USA Banner

Official US Government Icon

Official websites use .gov
A .gov website belongs to an official government organization in the United States.

Secure Site Icon

Secure .gov websites use HTTPS
A lock ( ) or https:// means you’ve safely connected to the .gov website. Share sensitive information only on official, secure websites.

U.S. Department of Transportation U.S. Department of Transportation Icon United States Department of Transportation United States Department of Transportation

Interpretation Response #16-0088 ([Landstar Transportation Logistics, Inc.] [Mr. Wes Pace])

Below is the interpretation response detail and a list of regulations sections applicable to this response.

Interpretation Response Details

Response Publish Date:

Company Name: Landstar Transportation Logistics, Inc.

Individual Name: Mr. Wes Pace

Location State: FL Country: US

View the Interpretation Document

Response text:

September 16, 2016

Mr. Wes Pace
Director, Hazardous Materials Compliance
Landstar Transportation Logistics, Inc.
13410 Sutton Park Drive, South
Jacksonville, FL  32224

Reference No. 16-0088

Dear Mr. Pace:

This letter is in response to your May 11, 2016 email, letter, and two photographs requesting clarification of the Hazardous Materials Regulations (HMR; 49 CFR Parts 171-180) applicable to loading and securing pallets of hazardous materials.  Specifically, you ask if the loading and securement packing method you describe complies with the intent of § 177.834(a).  

You state your transportation scenario, as further demonstrated in the attached photographs, is as follows:
• Four drums are loaded on one pallet,
• Drums on the pallet are shrink-wrapped to the pallets,
• Heavy cardboard is placed on top of each set of four drums banded to a pallet,
• An even number of these pallets are loaded side-by-side in a freight trailer,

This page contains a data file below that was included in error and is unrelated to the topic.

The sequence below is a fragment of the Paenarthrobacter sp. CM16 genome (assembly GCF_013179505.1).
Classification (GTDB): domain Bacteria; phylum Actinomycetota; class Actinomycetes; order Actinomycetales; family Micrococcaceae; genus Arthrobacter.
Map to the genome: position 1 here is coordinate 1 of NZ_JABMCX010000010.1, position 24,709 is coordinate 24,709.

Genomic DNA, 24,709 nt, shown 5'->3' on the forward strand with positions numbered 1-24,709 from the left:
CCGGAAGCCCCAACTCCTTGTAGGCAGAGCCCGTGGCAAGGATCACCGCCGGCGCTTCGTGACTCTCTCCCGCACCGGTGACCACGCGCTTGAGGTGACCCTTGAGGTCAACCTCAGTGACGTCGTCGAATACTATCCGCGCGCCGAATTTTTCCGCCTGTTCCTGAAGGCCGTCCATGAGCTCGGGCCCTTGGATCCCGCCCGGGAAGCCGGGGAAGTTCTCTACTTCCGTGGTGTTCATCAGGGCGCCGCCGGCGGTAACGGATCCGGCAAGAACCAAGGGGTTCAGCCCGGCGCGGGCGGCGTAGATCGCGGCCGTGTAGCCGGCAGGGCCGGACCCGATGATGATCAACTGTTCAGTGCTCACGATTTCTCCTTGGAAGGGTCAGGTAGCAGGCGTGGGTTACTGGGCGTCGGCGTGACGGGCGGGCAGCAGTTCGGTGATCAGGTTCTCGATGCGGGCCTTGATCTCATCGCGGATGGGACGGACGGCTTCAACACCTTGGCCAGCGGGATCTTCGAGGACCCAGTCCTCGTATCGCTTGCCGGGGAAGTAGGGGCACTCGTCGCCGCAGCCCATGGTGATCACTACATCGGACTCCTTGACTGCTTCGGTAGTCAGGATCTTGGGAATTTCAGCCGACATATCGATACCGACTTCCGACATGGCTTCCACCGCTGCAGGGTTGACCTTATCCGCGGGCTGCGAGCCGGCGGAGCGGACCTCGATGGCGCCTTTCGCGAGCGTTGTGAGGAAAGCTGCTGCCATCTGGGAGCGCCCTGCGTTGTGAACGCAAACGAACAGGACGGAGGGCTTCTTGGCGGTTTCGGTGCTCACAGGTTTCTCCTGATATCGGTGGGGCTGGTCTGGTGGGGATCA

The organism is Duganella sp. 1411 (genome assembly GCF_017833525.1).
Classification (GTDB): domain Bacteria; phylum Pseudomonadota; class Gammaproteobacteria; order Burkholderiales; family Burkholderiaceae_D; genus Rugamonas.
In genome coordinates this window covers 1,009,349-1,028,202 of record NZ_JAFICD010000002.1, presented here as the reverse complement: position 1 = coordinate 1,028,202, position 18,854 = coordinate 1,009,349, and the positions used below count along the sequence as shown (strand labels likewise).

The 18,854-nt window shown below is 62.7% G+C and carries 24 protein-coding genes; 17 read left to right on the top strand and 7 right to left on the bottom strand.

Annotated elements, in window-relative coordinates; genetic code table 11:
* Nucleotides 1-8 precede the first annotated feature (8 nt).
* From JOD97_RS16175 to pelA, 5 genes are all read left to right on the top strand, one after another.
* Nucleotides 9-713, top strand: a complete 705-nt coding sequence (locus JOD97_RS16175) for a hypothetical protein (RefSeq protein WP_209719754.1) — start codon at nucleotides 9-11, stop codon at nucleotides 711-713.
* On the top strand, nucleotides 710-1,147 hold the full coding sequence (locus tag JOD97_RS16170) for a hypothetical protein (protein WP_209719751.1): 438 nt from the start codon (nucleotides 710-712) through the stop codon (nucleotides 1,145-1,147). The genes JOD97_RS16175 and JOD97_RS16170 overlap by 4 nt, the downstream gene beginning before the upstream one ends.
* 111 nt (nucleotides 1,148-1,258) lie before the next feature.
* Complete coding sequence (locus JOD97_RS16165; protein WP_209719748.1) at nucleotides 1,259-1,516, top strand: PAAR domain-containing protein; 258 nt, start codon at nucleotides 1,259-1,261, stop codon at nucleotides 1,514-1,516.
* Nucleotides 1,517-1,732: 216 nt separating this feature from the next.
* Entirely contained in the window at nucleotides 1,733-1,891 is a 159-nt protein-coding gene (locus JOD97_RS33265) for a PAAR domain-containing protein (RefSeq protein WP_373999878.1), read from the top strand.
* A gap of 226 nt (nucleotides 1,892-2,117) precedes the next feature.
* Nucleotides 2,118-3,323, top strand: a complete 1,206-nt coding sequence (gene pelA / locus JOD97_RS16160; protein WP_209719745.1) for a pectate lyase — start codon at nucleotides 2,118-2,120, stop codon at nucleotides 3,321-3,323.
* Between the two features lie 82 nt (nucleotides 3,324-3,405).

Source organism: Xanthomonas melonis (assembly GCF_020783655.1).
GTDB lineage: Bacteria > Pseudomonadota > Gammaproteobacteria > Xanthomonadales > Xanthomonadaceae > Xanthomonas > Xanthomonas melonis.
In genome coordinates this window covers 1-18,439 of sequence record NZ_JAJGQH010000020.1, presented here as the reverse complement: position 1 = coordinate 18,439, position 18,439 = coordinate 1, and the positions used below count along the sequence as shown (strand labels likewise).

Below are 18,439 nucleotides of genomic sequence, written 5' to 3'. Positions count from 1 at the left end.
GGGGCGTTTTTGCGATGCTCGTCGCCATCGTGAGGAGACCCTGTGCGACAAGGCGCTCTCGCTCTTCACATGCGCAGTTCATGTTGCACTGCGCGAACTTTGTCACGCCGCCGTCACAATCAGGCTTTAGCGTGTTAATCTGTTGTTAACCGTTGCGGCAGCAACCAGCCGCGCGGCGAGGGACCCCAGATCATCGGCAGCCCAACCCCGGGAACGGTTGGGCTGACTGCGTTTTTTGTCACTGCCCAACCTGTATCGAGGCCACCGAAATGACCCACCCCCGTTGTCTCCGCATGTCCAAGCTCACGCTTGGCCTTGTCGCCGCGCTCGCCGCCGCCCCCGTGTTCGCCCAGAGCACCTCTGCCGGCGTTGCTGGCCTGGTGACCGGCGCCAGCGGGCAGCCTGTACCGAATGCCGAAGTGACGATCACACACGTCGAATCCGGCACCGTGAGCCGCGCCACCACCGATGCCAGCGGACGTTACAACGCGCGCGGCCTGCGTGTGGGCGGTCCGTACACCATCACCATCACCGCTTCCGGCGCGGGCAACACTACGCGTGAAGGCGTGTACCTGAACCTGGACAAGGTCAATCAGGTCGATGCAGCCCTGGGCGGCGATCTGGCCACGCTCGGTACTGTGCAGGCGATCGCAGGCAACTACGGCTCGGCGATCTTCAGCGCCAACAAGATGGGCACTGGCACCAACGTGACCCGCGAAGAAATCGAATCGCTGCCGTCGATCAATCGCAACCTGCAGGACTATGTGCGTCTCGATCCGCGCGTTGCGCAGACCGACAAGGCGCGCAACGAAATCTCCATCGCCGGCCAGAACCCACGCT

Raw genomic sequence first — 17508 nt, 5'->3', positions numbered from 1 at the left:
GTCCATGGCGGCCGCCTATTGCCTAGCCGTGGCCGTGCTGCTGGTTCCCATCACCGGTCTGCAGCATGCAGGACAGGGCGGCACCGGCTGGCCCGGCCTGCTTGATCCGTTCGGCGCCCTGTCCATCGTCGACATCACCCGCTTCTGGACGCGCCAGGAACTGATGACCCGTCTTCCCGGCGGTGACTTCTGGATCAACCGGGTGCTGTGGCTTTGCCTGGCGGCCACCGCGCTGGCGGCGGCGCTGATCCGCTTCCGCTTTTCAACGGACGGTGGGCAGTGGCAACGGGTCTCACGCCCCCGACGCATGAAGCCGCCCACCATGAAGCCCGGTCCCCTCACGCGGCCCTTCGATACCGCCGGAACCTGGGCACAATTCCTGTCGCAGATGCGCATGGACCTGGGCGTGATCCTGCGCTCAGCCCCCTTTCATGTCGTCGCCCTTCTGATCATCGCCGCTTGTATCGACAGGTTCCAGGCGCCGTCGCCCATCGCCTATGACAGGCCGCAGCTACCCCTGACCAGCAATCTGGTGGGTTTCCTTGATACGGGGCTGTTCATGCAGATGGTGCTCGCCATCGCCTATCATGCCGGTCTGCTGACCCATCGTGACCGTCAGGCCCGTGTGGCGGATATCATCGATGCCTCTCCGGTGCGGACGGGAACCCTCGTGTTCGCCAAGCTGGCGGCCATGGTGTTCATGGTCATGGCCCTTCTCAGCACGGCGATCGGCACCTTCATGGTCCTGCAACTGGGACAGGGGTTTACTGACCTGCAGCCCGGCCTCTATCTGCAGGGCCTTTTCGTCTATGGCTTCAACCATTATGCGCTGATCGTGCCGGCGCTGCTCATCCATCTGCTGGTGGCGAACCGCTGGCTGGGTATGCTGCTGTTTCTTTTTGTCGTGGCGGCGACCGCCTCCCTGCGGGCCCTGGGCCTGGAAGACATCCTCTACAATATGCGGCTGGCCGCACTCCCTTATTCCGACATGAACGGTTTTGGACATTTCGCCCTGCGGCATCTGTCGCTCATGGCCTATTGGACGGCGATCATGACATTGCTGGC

• Pallets are loaded in the freight container with approximately 3–4 inches of void area between them,
• Pallets closest to the freight container door are secured with two straps,
• This loading and securement method makes it difficult, if not impossible, to nail a 2 x 4 inch blocking to the freight container floor in the void area, and
• This blocking method makes it highly unlikely for these drums to shift or fall to the extent that they become damaged.

It is the opinion of this Office that the transportation scenario you provided does not comply with the intent of § 177.834(a).  The three to four inches of space between pallets in the freight container loading and securement method you describe provides a foot or more of space in which the end pallets can shift during transportation.  Section 177.834(a) requires any hazardous material (hazmat) package that is not permanently attached to a motor vehicle to be secured against shifting, including relative motion between packages, within the vehicle on which it is being transported under conditions normally incident to transportation (e.g., vehicle starting, stopping, and cornering; accident avoidance; and varied road conditions).  Thus, the securement of hazmat packages requires that such packages do not shift when experiencing these conditions.  Part 393, Subpart I of the Federal Motor Carrier Safety Regulations (49 CFR Parts 300-399) contains general requirements that address protection against shifting and falling cargo.  

I hope this information is helpful.  Please contact us if we be of further assistance.


T. Glenn Foster
Chief, Regulatory Review and Reinvention Branch
Standards and Rulemaking Division


Regulation Sections

Section Subject
177.834 General requirements